The highest-ranked universities in Lebanon include the American University of Beirut (AUB), the Lebanese American University (LAU), the Université Saint-Joseph (USJ), the Lebanese University (LU), the University of Balamand (UOB), the Université Saint-Esprit de Kaslik (USEK), Beirut Arab University (BAU), and the Notre Dame University - Louaize (NDU), QS Top Universities ranks AUB second in the Arab region (the only Lebanese university to rank among the region's top 10), and 268 globally. The The Times Higher Education World University Rankings 2015-2016 place the American University of Beirut between 501 and 600 in its rankings, while the Center for World University Rankings places AUB at 682 in its global rankings; AUB is the only Lebanese university to make either of these lists. 
Not all private higher educational institutions in Lebanon consider SAT I or SAT II for undergraduate admissions. The majority require a local entrance test prepared by these individual higher educational institutions. In most times, the entrance test is a placement test. The main requirement for undergraduate admissions for Lebanese students is the secondary-school leaving certificate called the Baccalaureate II or more recently the International Baccalaureate. However, students with a foreign nationality are admitted to private higher education institutions that pattern after the American system of higher education as Freshman students in case they do not have an equivalence to the Baccalaureate II. In case they obtain an equivalence from the Ministry of Education and higher Education, they are admitted as sophomore students. As for the Lebanese University, which is the only public higher educational institution in Lebanon, students are admitted to undergraduate programs based on their Baccalaureate II. A number of Faculties at the Lebanese University, such as the Faculty of Sciences require further testing for selectivity based on entrance tests (concurs) prepared and administered by this faculty.
AUB established in 1866 by the American Board of Commissioners for Foreign Missions.
NDU, founded by the Maronite Order of The Holy Virgin Mary in 1978.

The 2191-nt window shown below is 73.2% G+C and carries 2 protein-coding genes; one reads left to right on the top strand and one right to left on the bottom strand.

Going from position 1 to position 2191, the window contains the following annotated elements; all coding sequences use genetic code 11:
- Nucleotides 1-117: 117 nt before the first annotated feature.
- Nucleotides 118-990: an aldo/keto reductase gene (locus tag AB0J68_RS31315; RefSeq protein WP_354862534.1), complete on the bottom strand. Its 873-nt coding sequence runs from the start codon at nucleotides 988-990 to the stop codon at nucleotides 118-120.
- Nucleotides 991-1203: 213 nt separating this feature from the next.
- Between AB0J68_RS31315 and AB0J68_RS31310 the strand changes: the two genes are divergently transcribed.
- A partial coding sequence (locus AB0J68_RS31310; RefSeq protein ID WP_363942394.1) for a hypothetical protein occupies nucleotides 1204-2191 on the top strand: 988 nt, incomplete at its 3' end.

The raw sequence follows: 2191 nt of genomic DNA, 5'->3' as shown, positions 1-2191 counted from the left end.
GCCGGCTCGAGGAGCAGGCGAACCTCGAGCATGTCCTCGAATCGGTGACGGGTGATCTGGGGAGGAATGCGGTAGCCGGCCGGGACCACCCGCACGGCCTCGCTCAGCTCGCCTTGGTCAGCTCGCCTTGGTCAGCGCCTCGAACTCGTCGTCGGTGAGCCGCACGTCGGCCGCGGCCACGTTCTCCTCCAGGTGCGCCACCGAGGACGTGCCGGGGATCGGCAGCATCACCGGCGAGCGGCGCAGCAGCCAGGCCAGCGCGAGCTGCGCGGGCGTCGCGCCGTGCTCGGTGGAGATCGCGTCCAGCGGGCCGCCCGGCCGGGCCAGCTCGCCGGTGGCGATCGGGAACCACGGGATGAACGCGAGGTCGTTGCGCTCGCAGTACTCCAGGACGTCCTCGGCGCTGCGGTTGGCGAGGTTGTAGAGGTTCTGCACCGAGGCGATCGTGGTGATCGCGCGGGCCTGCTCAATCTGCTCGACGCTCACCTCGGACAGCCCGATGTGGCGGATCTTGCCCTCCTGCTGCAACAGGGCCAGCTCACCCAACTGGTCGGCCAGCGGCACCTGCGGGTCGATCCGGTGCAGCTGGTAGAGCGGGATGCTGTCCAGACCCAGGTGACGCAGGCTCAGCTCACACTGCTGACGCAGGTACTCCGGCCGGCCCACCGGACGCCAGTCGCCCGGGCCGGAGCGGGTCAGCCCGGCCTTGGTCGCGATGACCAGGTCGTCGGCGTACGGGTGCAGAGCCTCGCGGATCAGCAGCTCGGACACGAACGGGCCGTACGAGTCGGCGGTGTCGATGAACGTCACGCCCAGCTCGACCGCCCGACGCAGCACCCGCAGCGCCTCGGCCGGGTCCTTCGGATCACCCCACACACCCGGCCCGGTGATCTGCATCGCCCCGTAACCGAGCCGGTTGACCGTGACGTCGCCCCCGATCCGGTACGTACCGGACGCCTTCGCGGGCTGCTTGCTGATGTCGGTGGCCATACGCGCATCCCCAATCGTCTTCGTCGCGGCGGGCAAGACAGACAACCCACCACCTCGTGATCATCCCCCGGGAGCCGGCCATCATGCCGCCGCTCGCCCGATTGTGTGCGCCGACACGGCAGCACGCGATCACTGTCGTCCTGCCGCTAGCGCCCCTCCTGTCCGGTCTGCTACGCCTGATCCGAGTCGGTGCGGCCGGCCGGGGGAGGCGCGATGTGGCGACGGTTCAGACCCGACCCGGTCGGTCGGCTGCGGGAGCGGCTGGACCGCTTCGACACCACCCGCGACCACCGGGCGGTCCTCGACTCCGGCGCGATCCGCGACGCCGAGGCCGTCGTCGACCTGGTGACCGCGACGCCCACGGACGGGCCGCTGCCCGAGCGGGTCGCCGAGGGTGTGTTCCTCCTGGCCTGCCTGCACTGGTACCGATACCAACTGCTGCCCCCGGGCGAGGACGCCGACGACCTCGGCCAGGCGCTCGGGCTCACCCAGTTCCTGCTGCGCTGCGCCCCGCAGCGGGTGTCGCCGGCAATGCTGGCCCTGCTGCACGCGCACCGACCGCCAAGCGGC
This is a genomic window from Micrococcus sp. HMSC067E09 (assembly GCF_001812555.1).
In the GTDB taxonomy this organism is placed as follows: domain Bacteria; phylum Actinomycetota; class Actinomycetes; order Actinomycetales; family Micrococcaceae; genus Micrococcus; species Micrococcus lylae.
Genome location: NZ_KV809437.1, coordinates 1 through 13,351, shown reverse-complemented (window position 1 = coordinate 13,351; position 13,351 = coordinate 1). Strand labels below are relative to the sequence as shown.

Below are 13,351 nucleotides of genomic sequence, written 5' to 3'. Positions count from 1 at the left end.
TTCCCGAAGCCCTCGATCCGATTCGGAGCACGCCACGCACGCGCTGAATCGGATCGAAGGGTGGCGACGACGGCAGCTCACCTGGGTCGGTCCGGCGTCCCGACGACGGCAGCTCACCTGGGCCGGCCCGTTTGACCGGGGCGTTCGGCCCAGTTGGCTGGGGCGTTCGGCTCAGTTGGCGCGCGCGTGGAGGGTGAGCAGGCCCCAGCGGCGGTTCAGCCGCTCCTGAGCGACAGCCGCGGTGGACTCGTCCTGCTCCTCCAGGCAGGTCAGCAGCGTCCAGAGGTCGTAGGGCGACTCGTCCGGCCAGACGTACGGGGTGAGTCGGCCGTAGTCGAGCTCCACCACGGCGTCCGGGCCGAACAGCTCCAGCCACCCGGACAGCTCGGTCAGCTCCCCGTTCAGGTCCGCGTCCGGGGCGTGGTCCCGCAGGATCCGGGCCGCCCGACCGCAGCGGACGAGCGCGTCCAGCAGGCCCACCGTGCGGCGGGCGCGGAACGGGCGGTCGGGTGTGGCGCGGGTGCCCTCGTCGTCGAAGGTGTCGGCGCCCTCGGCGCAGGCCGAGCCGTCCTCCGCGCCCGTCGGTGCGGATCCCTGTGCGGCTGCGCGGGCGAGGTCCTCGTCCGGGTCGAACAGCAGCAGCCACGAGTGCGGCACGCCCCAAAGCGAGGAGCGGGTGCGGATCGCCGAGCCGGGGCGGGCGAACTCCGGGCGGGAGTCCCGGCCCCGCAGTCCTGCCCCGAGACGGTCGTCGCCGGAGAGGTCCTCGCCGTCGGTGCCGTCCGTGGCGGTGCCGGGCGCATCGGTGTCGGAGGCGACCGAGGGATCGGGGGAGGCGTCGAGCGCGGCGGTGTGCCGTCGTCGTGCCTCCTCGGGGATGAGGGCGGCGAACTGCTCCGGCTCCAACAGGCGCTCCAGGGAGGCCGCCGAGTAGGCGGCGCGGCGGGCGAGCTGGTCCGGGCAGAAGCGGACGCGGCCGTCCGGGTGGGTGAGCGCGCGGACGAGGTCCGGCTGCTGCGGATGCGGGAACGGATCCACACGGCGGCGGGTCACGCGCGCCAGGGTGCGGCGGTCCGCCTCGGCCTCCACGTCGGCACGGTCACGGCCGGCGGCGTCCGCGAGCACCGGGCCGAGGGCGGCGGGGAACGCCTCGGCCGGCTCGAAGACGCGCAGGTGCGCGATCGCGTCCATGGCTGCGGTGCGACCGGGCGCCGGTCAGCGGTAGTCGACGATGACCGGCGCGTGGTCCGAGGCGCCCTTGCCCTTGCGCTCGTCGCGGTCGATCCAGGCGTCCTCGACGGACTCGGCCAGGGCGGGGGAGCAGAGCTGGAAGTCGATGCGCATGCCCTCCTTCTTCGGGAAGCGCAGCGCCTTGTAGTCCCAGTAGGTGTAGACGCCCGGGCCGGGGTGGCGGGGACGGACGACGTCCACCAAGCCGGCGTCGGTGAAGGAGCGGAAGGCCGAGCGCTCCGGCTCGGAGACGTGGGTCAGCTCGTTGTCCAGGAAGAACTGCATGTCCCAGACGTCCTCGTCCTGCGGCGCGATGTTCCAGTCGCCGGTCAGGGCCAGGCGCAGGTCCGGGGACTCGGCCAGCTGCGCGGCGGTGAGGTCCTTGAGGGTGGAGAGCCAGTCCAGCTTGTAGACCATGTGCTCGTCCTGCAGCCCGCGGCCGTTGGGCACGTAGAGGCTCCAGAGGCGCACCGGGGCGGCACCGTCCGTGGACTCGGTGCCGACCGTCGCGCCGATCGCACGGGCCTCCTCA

Ministry of Education and Higher Education (MOEHE) regulates all education institutes in the public sector through a regional education system. The education system in Lebanon is centralized, and this regulation is not direct. The education system is managed through regional education bureaus. Public schools are monitored by the regional education bureaus in the governorates. The regional education bureau serves as liaisons between the public school and the directorates of education at the ministry's headquarters. Private schools have their own organization, but private schools are still subject to the authority of the MOEHE.
The Center for Educational Research and Development (CERD) is an autonomous staff organization under the trusteeship of the MOEHE. CERD's tasks are 1) to draft curricula of academic and vocational education for the pre-university education stage, 2) to revise and modify the curricula according to the necessity, 3) to prepare all means and ways for applying these curricula, 4) to do educational research, 5) to secure training for pre-university teachers, 6) to prepare the curricula in all subject areas, 7) to provide teacher training, 8) to write textbooks, and 9) to conduct evaluations, etc.
According to the United Nations Human Development Index 2014, public education expenditure as percentage of GDP is 1.65 in 2014. Public schools are financed by the Ministry of Education and private schools are financed by students' fees. The processes involved curricula draft and modification, and teacher training are mainly financed by nongovernment funds such as private companies or international bodies which include the World Bank and the UNDP.
The Lebanese curriculum is used at all public and private schools in Lebanon. Schools have to apply both the Lebanese and foreign schemes at the same time when they will implement a foreign curriculum (French, English, or international) in a school.
Syrian Refugees in Lebanese Schools
The Syrian crisis has placed a large burden on Lebanese public schools. There are nearly 400,000 school-aged refugee children in Lebanon, which is roughly 25% more than the number of Lebanese students in Lebanese public schools. Only an estimated 30% of the Syrian refugee school-aged children are receiving an education. In addition to barriers to access and other challenges, a significant barrier to integration is language: Syrian schools are taught in Arabic, while Lebanese public schools incorporate both French and English. In 2014, 104,000 Syrian refugee students were taught in Lebanese schools. In 2015, the Ministry of Education aimed to double the number of Syrian children in public schools to 200,000 students.